The evidence obtained by the environmental groups reveals the devastating impact of logging protected forests. In Natura 2000 sites in Făgăraș and Domogled, the majority of analysed habitats showed severe signs of deterioration. In the Natura 2000 site in Maramures the researchers have documented over 10,000 hectares of clear-cuts.
Veronica Tulpan of Agent Green said: “There are whole mountains where the forest habitat has been completely removed and all of the wildlife along with it. We need a rapid intervention from the Commission to start applying the nature directives in Romania properly.”

Tylec-Bakalarz concluded: “The situation in Romanian forests is dire, but the case taken to protect Poland’s Bialowieza Forest gives us hope. It proved how effective European law can be in safeguarding of our continent’s natural wonders.”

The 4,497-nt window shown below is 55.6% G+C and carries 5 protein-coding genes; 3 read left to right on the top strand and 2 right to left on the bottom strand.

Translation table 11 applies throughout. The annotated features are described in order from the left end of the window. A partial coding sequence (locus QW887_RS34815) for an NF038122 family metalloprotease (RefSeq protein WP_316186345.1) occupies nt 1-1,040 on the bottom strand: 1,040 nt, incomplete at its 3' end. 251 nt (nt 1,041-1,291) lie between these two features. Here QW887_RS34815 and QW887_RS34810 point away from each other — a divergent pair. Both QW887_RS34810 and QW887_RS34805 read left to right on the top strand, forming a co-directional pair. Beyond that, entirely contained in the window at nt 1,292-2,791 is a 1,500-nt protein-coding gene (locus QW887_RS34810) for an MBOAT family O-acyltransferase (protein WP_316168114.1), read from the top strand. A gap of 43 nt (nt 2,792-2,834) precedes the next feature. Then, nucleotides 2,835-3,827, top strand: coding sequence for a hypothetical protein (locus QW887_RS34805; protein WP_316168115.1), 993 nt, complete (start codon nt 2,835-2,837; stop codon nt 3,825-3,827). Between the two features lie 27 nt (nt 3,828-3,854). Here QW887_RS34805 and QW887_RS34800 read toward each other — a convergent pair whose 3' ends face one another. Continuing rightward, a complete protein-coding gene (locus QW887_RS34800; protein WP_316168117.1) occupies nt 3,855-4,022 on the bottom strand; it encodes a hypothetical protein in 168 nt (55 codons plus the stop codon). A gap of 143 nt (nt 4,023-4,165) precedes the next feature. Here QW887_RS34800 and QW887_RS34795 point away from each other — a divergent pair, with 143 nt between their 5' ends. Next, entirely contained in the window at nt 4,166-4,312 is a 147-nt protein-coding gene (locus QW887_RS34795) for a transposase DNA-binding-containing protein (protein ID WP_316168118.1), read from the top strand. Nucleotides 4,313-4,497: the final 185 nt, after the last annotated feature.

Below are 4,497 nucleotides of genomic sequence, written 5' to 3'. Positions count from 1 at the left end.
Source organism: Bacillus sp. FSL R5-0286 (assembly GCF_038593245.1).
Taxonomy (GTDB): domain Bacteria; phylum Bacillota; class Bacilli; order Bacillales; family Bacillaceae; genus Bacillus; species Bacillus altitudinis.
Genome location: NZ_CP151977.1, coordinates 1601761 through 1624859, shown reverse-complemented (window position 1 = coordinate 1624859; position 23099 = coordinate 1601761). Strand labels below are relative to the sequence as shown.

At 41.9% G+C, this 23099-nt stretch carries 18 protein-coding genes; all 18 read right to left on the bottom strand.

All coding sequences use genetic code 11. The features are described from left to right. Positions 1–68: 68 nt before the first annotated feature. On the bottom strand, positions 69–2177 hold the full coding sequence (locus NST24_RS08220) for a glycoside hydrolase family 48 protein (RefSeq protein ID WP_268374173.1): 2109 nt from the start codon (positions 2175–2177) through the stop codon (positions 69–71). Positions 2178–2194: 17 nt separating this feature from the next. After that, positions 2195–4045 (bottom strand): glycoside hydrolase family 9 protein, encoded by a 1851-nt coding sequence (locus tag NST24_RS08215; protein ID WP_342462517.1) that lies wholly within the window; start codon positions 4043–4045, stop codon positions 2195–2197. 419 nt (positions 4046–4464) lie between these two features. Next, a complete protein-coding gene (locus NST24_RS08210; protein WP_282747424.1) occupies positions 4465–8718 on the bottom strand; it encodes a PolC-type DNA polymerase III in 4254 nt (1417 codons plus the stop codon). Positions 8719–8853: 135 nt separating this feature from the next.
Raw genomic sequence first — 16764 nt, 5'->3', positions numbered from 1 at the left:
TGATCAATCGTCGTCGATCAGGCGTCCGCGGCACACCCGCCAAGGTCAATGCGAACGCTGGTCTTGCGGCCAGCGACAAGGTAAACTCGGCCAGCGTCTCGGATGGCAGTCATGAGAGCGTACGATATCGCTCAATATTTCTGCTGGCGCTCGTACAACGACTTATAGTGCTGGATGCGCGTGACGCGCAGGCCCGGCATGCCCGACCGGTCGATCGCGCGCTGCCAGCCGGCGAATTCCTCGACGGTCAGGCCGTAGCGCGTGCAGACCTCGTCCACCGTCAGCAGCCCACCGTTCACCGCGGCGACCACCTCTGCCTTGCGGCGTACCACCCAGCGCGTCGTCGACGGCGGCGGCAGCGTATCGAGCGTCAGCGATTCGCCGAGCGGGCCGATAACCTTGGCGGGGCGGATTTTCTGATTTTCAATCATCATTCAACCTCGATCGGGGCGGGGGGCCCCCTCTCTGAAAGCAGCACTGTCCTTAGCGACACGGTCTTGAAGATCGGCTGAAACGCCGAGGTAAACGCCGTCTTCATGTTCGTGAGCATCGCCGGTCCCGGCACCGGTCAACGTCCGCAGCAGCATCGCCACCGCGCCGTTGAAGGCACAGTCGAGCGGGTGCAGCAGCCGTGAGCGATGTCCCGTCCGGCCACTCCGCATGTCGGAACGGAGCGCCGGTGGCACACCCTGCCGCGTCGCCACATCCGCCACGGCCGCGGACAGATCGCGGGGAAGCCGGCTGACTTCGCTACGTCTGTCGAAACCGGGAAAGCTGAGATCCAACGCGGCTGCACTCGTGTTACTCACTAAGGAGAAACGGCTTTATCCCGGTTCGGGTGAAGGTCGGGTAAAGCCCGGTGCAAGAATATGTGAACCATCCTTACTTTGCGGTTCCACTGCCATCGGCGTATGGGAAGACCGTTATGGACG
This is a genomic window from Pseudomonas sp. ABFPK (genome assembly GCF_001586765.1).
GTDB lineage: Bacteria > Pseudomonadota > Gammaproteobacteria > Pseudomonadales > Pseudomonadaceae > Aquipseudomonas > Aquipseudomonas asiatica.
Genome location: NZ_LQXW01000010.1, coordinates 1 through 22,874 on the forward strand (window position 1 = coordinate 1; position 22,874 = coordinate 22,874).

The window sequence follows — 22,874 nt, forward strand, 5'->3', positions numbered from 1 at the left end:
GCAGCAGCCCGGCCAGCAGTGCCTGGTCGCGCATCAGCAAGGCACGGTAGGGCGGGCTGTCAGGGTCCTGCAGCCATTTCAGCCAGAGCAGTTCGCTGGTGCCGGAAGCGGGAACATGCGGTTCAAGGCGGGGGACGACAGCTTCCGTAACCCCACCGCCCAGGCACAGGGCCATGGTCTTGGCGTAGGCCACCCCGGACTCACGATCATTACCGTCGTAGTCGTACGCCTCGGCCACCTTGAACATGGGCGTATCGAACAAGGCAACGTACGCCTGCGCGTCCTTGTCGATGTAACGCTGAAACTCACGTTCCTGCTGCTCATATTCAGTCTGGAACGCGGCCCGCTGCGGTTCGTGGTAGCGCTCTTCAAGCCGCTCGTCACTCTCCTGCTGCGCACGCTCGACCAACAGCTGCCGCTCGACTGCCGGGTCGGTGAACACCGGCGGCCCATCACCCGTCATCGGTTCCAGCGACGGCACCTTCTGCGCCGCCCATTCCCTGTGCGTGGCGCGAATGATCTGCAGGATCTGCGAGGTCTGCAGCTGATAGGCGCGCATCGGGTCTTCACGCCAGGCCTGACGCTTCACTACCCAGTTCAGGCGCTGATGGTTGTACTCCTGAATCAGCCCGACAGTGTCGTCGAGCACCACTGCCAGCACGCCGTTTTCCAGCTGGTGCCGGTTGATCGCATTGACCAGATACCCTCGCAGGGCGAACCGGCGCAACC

Video evidence about the fate of Romania’s Natura 2000 sites

Background information:

● The PRIMOFARO inventory (Primary and Old Growth Forest Areas of Romania), an analysis of Romania’s potential primary and old growth forests commissioned by EuroNatur, reveals that forest destruction is progressing quickly.

● Romania still has more than 525,000 hectares of potential old-growth and primary forests, which is more than any other EU member state (outside Scandinavia).

● Around 300,000 hectares of the Forests identified in the Primofaro inventory of Romanian woods are listed as Natura 2000 sites. Many protected animals such as large carnivores, black stork, owls, woodpeckers, bats and beetles depend on them for survival.

● Despite efforts by Romanian civil society groups to stop illegal logging, the situation in Romania has continued to deteriorate. The official national forest inventory shows that on top of 18 million m3 of legally harvested wood, another 8.8 million m3 of forest resources were extracted annually between 2009 and 2013 and increased to 20.6 million m3 annually between 2014 and 2018.